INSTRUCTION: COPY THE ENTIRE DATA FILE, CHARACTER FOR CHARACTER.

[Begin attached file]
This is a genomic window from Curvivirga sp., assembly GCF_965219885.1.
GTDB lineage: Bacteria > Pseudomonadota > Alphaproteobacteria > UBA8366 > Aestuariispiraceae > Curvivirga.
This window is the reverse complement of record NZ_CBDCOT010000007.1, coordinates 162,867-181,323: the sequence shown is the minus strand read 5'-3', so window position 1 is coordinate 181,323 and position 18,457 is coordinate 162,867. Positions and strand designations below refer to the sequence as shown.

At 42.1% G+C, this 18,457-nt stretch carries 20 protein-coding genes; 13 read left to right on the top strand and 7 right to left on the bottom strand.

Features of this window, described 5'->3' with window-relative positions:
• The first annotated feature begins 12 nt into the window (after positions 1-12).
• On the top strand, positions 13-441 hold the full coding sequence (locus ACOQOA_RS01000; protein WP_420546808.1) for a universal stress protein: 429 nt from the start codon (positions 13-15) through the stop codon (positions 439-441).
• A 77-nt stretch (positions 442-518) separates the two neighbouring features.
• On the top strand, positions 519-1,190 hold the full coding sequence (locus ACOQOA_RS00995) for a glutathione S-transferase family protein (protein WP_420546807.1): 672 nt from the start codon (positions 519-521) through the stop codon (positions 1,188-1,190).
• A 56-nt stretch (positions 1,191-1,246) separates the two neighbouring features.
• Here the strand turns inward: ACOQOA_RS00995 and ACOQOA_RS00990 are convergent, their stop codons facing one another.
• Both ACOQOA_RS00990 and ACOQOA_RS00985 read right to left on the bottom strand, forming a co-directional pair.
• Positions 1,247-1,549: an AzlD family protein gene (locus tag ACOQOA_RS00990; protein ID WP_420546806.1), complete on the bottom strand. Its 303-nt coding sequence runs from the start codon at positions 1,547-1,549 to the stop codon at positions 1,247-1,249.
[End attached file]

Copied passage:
This is a genomic window from Curvivirga sp., assembly GCF_965219885.1.
GTDB lineage: Bacteria > Pseudomonadota > Alphaproteobacteria > UBA8366 > Aestuariispiraceae > Curvivirga.
This window is the reverse complement of record NZ_CBDCOT010000007.1, coordinates 162,867-181,323: the sequence shown is the minus strand read 5'-3', so window position 1 is coordinate 181,323 and position 18,457 is coordinate 162,867. Positions and strand designations below refer to the sequence as shown.

At 42.1% G+C, this 18,457-nt stretch carries 20 protein-coding genes; 13 read left to right on the top strand and 7 right to left on the bottom strand.

Features of this window, described 5'->3' with window-relative positions:
• The first annotated feature begins 12 nt into the window (after positions 1-12).
• On the top strand, positions 13-441 hold the full coding sequence (locus ACOQOA_RS01000; protein WP_420546808.1) for a universal stress protein: 429 nt from the start codon (positions 13-15) through the stop codon (positions 439-441).
• A 77-nt stretch (positions 442-518) separates the two neighbouring features.
• On the top strand, positions 519-1,190 hold the full coding sequence (locus ACOQOA_RS00995) for a glutathione S-transferase family protein (protein WP_420546807.1): 672 nt from the start codon (positions 519-521) through the stop codon (positions 1,188-1,190).
• A 56-nt stretch (positions 1,191-1,246) separates the two neighbouring features.
• Here the strand turns inward: ACOQOA_RS00995 and ACOQOA_RS00990 are convergent, their stop codons facing one another.
• Both ACOQOA_RS00990 and ACOQOA_RS00985 read right to left on the bottom strand, forming a co-directional pair.
• Positions 1,247-1,549: an AzlD family protein gene (locus tag ACOQOA_RS00990; protein ID WP_420546806.1), complete on the bottom strand. Its 303-nt coding sequence runs from the start codon at positions 1,547-1,549 to the stop codon at positions 1,247-1,249.